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Marine transportation safety investigation M21P0030

The TSB has completed this investigation. The report was published on 8 March 2023.

Table of contents

Sinking and loss of life

Tug Ingenika and barge Miller 204
Gardner Canal, British Columbia

View final report

The occurrence

On , the tug Ingenika, with 3 crew members on board, was towing the loaded barge Miller 204 in the Gardner Canal when the tug sank approximately 16 nautical miles west‑southwest of Kemano Bay, British Columbia. The barge subsequently drifted and went aground about 2.5 nautical miles southwest from where the tug sank. The search and rescue operation located 1 surviving crew member on land and recovered the bodies of the 2 other crew members from the water. The barge was recovered; the tug was not found. At the time of the occurrence, the tug had 3500 L of diesel fuel in tanks on board.

Media materials

News releases


TSB issues four safety recommendations following investigation into 2021 sinking of the tug Ingenika
Read the news release

Speeches and presentations


Speaking Notes - M21P0030 (Ingenika)
Kathy Fox, TSB Chair
Clifford Harvey, Director, Investigations–Marine

Media advisories


TSB to issue recommendations following investigation into the 2021 fatal sinking of the tug Ingenika
Read the media advisory


Investigation information

Map showing the location of the occurrence


Photo of Mohan Raman

Mohan Raman has been a senior investigator at the Transportation Safety Board of Canada since 2011.

Before joining the TSB, Mr. Raman was a ship safety inspector for Transport Canada in British Columbia, performing onboard inspections.

Mr. Raman has 28 years’ sailing experience in the engineering discipline on board a variety of vessels, culminating in his appointment as Senior Chief Engineer and Project Manager with BC Ferries. Mr. Raman is a Certified First Class (Motor) engineer and holds a Bachelor’s degree in Mechanical Engineering from Bombay University, India.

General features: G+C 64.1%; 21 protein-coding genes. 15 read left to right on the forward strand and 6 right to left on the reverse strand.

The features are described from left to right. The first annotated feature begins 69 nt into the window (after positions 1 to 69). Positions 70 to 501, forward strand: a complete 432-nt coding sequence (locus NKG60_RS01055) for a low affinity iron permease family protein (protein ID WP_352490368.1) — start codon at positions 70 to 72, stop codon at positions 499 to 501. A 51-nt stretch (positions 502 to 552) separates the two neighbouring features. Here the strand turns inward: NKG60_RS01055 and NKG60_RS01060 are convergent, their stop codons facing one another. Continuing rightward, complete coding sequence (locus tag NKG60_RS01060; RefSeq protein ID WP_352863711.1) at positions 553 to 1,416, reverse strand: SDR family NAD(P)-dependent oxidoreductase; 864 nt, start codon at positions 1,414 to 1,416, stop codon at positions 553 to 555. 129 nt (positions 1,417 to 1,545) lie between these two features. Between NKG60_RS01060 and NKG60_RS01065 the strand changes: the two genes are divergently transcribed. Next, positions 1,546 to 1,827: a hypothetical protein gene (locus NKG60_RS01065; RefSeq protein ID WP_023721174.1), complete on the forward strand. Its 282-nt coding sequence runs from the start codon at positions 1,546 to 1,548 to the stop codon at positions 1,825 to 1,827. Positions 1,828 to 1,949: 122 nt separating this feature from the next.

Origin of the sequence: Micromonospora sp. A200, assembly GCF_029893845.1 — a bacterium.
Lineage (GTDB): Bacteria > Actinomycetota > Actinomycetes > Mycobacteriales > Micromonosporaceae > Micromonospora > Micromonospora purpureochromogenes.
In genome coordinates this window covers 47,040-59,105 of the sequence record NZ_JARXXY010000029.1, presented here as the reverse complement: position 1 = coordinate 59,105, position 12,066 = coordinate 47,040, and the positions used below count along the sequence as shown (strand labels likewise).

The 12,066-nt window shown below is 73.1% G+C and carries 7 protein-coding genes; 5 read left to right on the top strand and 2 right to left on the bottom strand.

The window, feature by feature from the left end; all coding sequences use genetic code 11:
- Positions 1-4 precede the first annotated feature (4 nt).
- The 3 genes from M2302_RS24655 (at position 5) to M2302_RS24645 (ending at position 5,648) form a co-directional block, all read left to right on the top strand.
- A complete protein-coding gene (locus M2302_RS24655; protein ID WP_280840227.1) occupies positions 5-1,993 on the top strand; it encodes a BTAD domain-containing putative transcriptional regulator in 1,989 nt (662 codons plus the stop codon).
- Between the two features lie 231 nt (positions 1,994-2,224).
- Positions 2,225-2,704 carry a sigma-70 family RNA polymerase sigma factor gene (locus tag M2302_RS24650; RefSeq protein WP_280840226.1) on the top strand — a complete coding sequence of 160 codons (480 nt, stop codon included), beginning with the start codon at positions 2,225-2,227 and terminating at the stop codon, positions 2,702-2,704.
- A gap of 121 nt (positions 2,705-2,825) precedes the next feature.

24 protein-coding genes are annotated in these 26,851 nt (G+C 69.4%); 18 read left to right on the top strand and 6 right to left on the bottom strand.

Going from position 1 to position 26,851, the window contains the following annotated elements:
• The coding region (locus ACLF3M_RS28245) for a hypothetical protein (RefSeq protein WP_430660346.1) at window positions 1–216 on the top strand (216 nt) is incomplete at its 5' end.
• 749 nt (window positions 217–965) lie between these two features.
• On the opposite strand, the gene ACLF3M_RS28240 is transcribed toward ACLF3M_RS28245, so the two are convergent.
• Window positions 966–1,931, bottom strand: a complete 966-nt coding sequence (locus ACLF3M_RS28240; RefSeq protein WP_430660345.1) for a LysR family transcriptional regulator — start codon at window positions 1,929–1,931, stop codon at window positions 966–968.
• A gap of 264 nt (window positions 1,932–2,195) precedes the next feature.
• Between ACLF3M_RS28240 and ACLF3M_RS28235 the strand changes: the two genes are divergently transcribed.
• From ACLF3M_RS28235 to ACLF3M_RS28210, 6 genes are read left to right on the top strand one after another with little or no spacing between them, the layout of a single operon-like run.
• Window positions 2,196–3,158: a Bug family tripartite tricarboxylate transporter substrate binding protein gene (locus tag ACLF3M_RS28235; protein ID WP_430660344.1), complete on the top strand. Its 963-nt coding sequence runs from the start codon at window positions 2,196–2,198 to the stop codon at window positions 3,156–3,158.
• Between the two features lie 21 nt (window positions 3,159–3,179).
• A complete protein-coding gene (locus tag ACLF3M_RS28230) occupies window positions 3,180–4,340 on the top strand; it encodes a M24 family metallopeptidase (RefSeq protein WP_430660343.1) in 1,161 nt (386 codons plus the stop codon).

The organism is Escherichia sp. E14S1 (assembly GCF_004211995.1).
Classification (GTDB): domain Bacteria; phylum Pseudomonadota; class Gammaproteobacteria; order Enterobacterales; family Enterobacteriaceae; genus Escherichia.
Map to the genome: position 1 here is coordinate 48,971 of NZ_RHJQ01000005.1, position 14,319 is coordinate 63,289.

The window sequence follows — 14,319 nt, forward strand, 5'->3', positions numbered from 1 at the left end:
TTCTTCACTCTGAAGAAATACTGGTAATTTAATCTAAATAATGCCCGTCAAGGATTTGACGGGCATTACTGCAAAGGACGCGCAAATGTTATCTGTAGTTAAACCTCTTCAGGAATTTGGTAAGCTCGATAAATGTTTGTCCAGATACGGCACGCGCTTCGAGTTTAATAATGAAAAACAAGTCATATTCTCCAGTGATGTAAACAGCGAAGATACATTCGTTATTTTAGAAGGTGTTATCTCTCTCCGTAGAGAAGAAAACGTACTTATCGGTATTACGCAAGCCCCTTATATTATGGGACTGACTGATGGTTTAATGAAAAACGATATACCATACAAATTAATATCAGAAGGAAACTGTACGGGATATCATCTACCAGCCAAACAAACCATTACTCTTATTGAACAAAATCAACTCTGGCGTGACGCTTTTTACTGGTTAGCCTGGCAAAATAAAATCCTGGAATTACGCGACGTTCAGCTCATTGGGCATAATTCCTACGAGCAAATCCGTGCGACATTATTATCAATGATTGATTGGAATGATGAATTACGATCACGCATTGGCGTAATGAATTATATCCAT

Class of investigation

This is a class 3 investigation. These investigations analyze a small number of safety issues, and may result in recommendations. Class 3 investigations are generally completed within 450 days. For more information, see the Policy on Occurrence Classification.

TSB investigation process

There are 3 phases to a TSB investigation

  1. Field phase: a team of investigators examines the occurrence site and wreckage, interviews witnesses and collects pertinent information.
  2. Examination and analysis phase: the TSB reviews pertinent records, tests components of the wreckage in the lab, determines the sequence of events and identifies safety deficiencies. When safety deficiencies are suspected or confirmed, the TSB advises the appropriate authority without waiting until publication of the final report.
  3. Report phase: a confidential draft report is approved by the Board and sent to persons and corporations who are directly concerned by the report. They then have the opportunity to dispute or correct information they believe to be incorrect. The Board considers all representations before approving the final report, which is subsequently released to the public.

For more information, see our Investigation process page.

The TSB is an independent agency that investigates air, marine, pipeline, and rail transportation occurrences. Its sole aim is the advancement of transportation safety. It is not the function of the Board to assign fault or determine civil or criminal liability.